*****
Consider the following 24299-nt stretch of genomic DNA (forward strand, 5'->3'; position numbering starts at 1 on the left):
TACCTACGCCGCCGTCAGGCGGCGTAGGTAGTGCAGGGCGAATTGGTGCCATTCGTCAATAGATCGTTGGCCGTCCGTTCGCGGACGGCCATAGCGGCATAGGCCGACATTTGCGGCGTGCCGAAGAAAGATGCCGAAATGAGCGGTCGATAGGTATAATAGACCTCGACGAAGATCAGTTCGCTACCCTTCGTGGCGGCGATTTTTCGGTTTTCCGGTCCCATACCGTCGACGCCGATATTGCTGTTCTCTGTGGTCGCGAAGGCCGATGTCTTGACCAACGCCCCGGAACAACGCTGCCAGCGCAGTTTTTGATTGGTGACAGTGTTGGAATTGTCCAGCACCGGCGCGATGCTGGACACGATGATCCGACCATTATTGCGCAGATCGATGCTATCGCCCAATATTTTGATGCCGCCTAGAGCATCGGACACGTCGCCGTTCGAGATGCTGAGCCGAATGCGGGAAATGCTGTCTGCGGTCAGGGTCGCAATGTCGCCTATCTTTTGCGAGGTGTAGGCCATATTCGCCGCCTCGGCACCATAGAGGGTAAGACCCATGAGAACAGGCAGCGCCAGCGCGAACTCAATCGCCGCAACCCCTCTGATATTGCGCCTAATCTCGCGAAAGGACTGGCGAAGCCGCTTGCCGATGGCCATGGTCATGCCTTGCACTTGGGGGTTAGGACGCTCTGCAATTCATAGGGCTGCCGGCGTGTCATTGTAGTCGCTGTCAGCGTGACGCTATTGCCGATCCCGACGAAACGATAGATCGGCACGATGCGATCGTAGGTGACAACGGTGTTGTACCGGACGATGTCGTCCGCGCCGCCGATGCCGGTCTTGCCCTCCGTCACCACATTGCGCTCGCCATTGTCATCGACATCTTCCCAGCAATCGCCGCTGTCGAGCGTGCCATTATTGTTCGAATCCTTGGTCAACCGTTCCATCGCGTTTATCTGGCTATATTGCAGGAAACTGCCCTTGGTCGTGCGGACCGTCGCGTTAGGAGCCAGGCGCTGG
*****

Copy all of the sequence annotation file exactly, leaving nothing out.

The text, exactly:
Consider the following 24299-nt stretch of genomic DNA (forward strand, 5'->3'; position numbering starts at 1 on the left):
TACCTACGCCGCCGTCAGGCGGCGTAGGTAGTGCAGGGCGAATTGGTGCCATTCGTCAATAGATCGTTGGCCGTCCGTTCGCGGACGGCCATAGCGGCATAGGCCGACATTTGCGGCGTGCCGAAGAAAGATGCCGAAATGAGCGGTCGATAGGTATAATAGACCTCGACGAAGATCAGTTCGCTACCCTTCGTGGCGGCGATTTTTCGGTTTTCCGGTCCCATACCGTCGACGCCGATATTGCTGTTCTCTGTGGTCGCGAAGGCCGATGTCTTGACCAACGCCCCGGAACAACGCTGCCAGCGCAGTTTTTGATTGGTGACAGTGTTGGAATTGTCCAGCACCGGCGCGATGCTGGACACGATGATCCGACCATTATTGCGCAGATCGATGCTATCGCCCAATATTTTGATGCCGCCTAGAGCATCGGACACGTCGCCGTTCGAGATGCTGAGCCGAATGCGGGAAATGCTGTCTGCGGTCAGGGTCGCAATGTCGCCTATCTTTTGCGAGGTGTAGGCCATATTCGCCGCCTCGGCACCATAGAGGGTAAGACCCATGAGAACAGGCAGCGCCAGCGCGAACTCAATCGCCGCAACCCCTCTGATATTGCGCCTAATCTCGCGAAAGGACTGGCGAAGCCGCTTGCCGATGGCCATGGTCATGCCTTGCACTTGGGGGTTAGGACGCTCTGCAATTCATAGGGCTGCCGGCGTGTCATTGTAGTCGCTGTCAGCGTGACGCTATTGCCGATCCCGACGAAACGATAGATCGGCACGATGCGATCGTAGGTGACAACGGTGTTGTACCGGACGATGTCGTCCGCGCCGCCGATGCCGGTCTTGCCCTCCGTCACCACATTGCGCTCGCCATTGTCATCGACATCTTCCCAGCAATCGCCGCTGTCGAGCGTGCCATTATTGTTCGAATCCTTGGTCAACCGTTCCATCGCGTTTATCTGGCTATATTGCAGGAAACTGCCCTTGGTCGTGCGGACCGTCGCGTTAGGAGCCAGGCGCTGG